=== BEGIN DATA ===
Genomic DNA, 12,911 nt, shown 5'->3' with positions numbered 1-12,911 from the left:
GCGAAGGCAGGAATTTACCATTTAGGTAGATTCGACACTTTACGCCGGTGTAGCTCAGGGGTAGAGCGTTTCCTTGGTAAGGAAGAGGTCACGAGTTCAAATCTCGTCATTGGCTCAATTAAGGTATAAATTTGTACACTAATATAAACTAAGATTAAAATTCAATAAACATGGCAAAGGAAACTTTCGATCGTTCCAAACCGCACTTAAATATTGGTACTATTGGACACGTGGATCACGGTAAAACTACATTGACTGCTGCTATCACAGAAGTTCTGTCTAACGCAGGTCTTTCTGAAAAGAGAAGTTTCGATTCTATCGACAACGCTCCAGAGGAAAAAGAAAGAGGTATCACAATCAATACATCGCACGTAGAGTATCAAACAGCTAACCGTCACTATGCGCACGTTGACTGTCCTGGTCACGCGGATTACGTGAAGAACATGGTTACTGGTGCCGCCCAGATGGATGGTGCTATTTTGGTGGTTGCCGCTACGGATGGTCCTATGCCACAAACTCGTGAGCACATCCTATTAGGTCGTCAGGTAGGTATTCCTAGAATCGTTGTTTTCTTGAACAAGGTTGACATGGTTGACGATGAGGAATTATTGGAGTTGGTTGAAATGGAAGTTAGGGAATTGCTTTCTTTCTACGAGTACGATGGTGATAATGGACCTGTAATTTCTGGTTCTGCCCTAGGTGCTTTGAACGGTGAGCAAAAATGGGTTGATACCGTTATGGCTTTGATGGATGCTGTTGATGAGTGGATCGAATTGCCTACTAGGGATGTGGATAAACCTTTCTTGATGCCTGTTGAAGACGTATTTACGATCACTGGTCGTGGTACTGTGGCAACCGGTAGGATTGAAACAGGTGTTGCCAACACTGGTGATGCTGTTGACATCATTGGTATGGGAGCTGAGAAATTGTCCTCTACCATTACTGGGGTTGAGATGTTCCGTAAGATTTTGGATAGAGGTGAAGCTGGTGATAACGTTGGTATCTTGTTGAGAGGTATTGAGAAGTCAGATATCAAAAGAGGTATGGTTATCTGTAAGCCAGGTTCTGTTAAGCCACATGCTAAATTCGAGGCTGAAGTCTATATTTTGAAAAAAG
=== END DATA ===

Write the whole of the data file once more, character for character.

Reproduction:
Genomic DNA, 12,911 nt, shown 5'->3' with positions numbered 1-12,911 from the left:
GCGAAGGCAGGAATTTACCATTTAGGTAGATTCGACACTTTACGCCGGTGTAGCTCAGGGGTAGAGCGTTTCCTTGGTAAGGAAGAGGTCACGAGTTCAAATCTCGTCATTGGCTCAATTAAGGTATAAATTTGTACACTAATATAAACTAAGATTAAAATTCAATAAACATGGCAAAGGAAACTTTCGATCGTTCCAAACCGCACTTAAATATTGGTACTATTGGACACGTGGATCACGGTAAAACTACATTGACTGCTGCTATCACAGAAGTTCTGTCTAACGCAGGTCTTTCTGAAAAGAGAAGTTTCGATTCTATCGACAACGCTCCAGAGGAAAAAGAAAGAGGTATCACAATCAATACATCGCACGTAGAGTATCAAACAGCTAACCGTCACTATGCGCACGTTGACTGTCCTGGTCACGCGGATTACGTGAAGAACATGGTTACTGGTGCCGCCCAGATGGATGGTGCTATTTTGGTGGTTGCCGCTACGGATGGTCCTATGCCACAAACTCGTGAGCACATCCTATTAGGTCGTCAGGTAGGTATTCCTAGAATCGTTGTTTTCTTGAACAAGGTTGACATGGTTGACGATGAGGAATTATTGGAGTTGGTTGAAATGGAAGTTAGGGAATTGCTTTCTTTCTACGAGTACGATGGTGATAATGGACCTGTAATTTCTGGTTCTGCCCTAGGTGCTTTGAACGGTGAGCAAAAATGGGTTGATACCGTTATGGCTTTGATGGATGCTGTTGATGAGTGGATCGAATTGCCTACTAGGGATGTGGATAAACCTTTCTTGATGCCTGTTGAAGACGTATTTACGATCACTGGTCGTGGTACTGTGGCAACCGGTAGGATTGAAACAGGTGTTGCCAACACTGGTGATGCTGTTGACATCATTGGTATGGGAGCTGAGAAATTGTCCTCTACCATTACTGGGGTTGAGATGTTCCGTAAGATTTTGGATAGAGGTGAAGCTGGTGATAACGTTGGTATCTTGTTGAGAGGTATTGAGAAGTCAGATATCAAAAGAGGTATGGTTATCTGTAAGCCAGGTTCTGTTAAGCCACATGCTAAATTCGAGGCTGAAGTCTATATTTTGAAAAAAG